As we prepare for a long holiday weekend here in the States, I thought I’d provide you with some fun facts about eBooks and other electronic content (just in case you need to impress the relatives). These are things I collected from articles, blog posts, and by contacting vendors directly. I use these factoids when I do presentations, something to entertain the group during breaks. Happy Thanksgiving everyone.
all of the factoids are in the file linked above, but here are a couple of teasers:
- $519.48 – what you’d spend on ebooks if you bought one per week at $9.99.
- 167,334 serials titles digitized in HathiTrust
- 114 million pounds of merchandise shipped by Ingram in 2009
- 66% of U.S. public libraries offer eBooks
Yesterday, I joined a panel of publishers, aggregators, and archiving agencies to discuss the issue of eBook archiving. I had to set the stage for libraries, which was quite easy – we are in fear of losing our content to which we no longer have control of since it is housed on someone else’s server in another part of the country/world. How do we guarantee that the content we purchased will remain accessible to us and our end users? We need to work on a solution….and fast.
Rebecca Seger from Oxford University Press presented the publishers perspective, highlighting things OUP has done, and challenges facing publishers.
- OUP has journals archiving in place with portico, CLOCKSS, and LOCKSS. OUP’s first trigger event happened in 2009. Their policy is publicly available on the OUP site.
- Ebook archiving at OUP is done via publisher archiving and a dark archive. They keep a repository in PDF format. But, OUP cannot archive the proprietary versions created by the aggregator partners like ebrary, EBL, Ingram, EBSCO.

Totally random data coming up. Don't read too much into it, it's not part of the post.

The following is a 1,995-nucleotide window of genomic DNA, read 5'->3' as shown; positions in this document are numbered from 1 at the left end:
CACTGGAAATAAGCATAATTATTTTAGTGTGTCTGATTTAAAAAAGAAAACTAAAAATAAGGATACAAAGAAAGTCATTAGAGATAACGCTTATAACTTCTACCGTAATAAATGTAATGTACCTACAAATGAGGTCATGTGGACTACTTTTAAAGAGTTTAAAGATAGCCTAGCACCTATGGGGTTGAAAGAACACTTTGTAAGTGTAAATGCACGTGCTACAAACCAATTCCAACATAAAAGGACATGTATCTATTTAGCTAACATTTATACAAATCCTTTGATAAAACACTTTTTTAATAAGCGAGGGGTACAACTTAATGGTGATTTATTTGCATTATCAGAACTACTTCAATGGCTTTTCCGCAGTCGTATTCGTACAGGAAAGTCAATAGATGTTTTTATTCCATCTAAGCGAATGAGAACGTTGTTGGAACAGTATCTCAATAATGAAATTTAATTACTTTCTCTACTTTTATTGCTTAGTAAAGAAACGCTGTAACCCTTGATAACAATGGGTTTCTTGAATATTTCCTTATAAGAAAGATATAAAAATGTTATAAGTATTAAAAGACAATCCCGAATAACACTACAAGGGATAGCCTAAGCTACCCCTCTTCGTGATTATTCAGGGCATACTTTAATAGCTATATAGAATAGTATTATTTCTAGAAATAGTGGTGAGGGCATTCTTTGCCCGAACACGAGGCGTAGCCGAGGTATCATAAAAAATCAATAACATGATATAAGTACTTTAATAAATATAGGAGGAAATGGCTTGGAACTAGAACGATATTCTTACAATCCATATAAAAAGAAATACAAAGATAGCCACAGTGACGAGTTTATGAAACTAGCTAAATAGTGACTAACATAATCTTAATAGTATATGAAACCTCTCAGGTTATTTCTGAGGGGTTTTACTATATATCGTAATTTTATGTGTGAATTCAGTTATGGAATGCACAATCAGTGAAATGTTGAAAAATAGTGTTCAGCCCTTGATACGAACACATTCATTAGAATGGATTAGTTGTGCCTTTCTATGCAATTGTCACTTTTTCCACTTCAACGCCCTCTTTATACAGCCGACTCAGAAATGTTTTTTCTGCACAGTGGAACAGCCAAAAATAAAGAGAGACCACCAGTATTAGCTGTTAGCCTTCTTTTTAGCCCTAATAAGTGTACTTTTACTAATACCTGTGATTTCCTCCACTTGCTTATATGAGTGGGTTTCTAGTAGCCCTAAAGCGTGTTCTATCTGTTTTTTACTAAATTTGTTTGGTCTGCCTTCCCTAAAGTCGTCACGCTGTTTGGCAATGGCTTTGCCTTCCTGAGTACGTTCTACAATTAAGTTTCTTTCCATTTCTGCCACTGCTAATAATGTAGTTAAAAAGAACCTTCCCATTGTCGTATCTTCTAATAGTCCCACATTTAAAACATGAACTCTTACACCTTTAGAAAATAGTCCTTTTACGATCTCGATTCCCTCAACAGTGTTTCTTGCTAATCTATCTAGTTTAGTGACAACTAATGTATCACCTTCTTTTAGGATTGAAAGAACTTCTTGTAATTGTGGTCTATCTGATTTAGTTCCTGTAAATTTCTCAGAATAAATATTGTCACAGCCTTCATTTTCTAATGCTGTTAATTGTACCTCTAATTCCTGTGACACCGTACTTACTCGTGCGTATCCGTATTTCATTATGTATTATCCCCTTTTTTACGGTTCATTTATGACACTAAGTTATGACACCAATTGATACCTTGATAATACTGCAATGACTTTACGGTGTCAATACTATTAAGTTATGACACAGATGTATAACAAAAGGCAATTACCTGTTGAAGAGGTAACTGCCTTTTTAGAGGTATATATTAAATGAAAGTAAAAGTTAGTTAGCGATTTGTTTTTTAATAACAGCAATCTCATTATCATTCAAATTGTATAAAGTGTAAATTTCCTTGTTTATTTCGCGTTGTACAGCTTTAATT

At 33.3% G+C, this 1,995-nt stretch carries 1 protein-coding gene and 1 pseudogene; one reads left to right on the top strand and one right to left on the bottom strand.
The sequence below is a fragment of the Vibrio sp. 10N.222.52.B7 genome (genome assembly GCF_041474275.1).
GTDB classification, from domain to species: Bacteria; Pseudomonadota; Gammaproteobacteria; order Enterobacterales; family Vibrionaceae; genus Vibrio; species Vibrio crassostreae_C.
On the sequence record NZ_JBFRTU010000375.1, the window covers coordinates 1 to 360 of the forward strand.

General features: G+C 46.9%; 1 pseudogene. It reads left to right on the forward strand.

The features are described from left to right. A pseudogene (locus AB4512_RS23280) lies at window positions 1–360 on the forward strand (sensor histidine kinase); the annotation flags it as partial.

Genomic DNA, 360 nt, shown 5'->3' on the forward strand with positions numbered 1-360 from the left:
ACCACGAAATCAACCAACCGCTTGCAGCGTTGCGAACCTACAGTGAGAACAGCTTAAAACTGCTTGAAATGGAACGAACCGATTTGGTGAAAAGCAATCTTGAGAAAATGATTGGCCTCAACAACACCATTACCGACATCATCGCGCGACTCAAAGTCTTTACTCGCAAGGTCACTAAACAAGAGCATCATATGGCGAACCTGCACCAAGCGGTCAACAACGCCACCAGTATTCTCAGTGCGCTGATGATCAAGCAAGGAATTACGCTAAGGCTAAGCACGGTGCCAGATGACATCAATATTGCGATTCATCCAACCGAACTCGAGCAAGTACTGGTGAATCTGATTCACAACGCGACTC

- OUP feels the obligation to preserve the Oxford Scholarship Online version for library customers. They also offer the option of providing XML data to purchaser for local archiving (as she described was being done at OhioLINK.)
- Some challenges: Archiving options are limited for ebooks as not everything available for journals is available for ebooks, yet. Additionally, defining the trigger events has proven to be much more difficult. Continue reading
Ingram Content Group Inc. and Springer announced a new integrated distribution services model that combines traditional physical book fulfillment with single-copy print-on-demand solutions for Springer’s entire Americas publishing program. According to PR sources for Ingram, the Springer $24.95 My Copy program will continue with this partnership.
From the press release:
Starting in the first quarter of 2011, Ingram Content Group will fully manage warehousing, fulfillment and print-on-demand for Springer using the new model. Ingram will hold Springer’s entire US inventory and as it sells down, Ingram will transition titles to print-on-demand when it makes the most economic sense. All fulfillment will come through Ingram.
As the need to invest in the future of content in its many forms becomes increasingly important, publishers are facing resource decisions unlike any before. They are exploring new ways to operate and shift investments once used for the cost of warehousing and returns to developing the most innovative content. By strategically combining traditional print publishing with virtual inventory and print on demand, Springer can concentrate its energy and resources on the future success of its company while assuring its authors and readers that its high quality content will always be widely available, also in print.
ebrary announced today the launch of the much awaited patron driven acquisition model. It’s been a couple of years in the making, received considerable testing, and was grown from librarian demand and suggestions. A brief history:
ALAMW Conference, 2009. ebrary hosted a session to discuss patron driven acquisitions and many librarians were there to offer suggestions.